MEXICO CITY — Nearly 50 police officers were questioned in the disappearance of a top Mexican customs official in the port city of Veracruz, authorities said Wednesday.
The investigation targeted traffic police in Veracruz, where customs administrator Francisco Serrano disappeared Monday night from the scene of an apparent traffic collision. Forty-seven police officers were held for questioning by federal authorities.
Salvador Mikel Rivera, attorney general for the state of Veracruz, said authorities decided to question all officers on duty that night after viewing security camera video of a crash involving Serrano's vehicle. The video showed several police cars arriving. Serrano has not been seen since.
Veracruz is the nation's main cargo port on the Gulf of Mexico and is watched by customs officials for smuggling of illegal drugs and other contraband.
The action came as federal authorities this week detained 58 police officers in the northern state of Nuevo Leon for suspected ties to drug traffickers. Among those taken into custody were the public safety chiefs in two towns.
Police corruption remains a major obstacle for Mexican President Felipe Calderon's 30-month-old crackdown on drug cartels and other organized-crime groups.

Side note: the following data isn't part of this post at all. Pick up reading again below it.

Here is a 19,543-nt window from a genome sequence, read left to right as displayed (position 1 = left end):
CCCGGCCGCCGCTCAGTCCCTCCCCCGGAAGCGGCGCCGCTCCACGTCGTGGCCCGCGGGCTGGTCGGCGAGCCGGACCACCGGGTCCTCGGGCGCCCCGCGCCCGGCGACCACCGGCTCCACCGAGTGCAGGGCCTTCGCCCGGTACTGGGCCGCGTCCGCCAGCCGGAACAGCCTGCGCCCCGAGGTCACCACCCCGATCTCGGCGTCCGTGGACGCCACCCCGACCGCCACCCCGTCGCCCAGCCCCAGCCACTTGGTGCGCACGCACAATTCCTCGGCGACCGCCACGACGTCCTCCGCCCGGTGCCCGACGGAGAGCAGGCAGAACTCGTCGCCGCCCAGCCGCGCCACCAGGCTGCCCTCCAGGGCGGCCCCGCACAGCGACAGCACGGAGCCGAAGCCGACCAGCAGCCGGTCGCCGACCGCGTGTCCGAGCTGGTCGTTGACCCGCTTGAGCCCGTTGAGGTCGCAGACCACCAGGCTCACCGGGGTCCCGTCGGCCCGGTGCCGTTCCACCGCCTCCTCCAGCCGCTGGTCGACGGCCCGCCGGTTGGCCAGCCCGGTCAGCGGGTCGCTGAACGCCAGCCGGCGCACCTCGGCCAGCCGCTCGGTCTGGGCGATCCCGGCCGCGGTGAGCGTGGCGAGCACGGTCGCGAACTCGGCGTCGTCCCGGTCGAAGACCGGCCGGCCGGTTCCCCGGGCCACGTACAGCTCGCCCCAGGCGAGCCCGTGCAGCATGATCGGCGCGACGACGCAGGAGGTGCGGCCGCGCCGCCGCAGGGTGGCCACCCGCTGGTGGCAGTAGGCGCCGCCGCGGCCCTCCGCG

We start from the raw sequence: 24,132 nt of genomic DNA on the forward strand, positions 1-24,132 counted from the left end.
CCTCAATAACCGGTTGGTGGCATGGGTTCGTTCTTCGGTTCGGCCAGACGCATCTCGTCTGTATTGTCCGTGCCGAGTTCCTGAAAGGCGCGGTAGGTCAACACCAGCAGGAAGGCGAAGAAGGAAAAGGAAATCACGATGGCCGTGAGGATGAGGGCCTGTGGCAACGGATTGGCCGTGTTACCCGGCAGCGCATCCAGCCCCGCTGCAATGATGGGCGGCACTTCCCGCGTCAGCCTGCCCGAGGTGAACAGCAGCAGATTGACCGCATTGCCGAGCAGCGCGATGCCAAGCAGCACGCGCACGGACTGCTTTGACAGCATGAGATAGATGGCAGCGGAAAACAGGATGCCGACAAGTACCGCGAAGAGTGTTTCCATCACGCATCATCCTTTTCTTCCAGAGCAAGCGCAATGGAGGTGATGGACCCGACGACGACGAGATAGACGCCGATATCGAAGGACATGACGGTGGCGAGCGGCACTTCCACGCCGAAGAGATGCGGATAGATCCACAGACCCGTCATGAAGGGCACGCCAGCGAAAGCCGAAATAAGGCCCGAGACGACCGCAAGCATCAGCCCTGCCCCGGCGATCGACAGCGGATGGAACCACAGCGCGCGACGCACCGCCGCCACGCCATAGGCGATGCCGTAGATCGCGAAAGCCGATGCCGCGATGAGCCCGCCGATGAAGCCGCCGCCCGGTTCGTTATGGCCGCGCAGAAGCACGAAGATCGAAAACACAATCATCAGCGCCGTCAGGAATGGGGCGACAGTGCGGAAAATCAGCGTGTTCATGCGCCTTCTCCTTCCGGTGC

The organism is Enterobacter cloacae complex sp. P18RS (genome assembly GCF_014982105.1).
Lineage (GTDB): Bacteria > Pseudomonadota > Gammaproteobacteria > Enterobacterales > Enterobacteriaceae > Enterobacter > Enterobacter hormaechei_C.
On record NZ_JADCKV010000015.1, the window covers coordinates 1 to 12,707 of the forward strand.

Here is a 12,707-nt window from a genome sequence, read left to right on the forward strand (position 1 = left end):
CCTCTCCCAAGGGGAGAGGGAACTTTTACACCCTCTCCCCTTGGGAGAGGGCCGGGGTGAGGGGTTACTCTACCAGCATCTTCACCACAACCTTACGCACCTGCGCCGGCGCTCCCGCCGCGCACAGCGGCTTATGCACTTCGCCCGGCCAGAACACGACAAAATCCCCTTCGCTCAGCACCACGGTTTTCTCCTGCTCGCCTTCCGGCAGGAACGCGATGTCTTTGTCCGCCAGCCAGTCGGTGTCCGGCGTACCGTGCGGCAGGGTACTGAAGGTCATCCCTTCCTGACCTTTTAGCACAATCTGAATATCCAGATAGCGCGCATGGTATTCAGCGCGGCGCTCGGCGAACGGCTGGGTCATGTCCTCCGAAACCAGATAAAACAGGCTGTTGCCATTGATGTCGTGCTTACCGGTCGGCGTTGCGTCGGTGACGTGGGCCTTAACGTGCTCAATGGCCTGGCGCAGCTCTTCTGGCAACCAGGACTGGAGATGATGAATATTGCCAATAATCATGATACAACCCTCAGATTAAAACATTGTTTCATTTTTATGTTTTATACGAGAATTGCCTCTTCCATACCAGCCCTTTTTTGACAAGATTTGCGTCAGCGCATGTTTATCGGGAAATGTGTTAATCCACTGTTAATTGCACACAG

Though the administration has sought to clean up and reorganize the roughly 25,000-strong federal police force, graft is entrenched in cities and towns, where officers sometimes moonlight as gunmen for drug-smuggling groups.
Calderon has responded by sending the Mexican military to patrol drug-trafficking hot spots. In a growing number of places, retired Mexican army generals and colonels have been put in charge of police.
More than 10,000 people have died in drug-related violence since Calderon launched the nationwide anti-crime offensive in December 2006. Traffickers have fought government forces and feuded with one another over prized smuggling routes.
Cecilia Sanchez of The Times' Mexico City Bureau contributed to this report.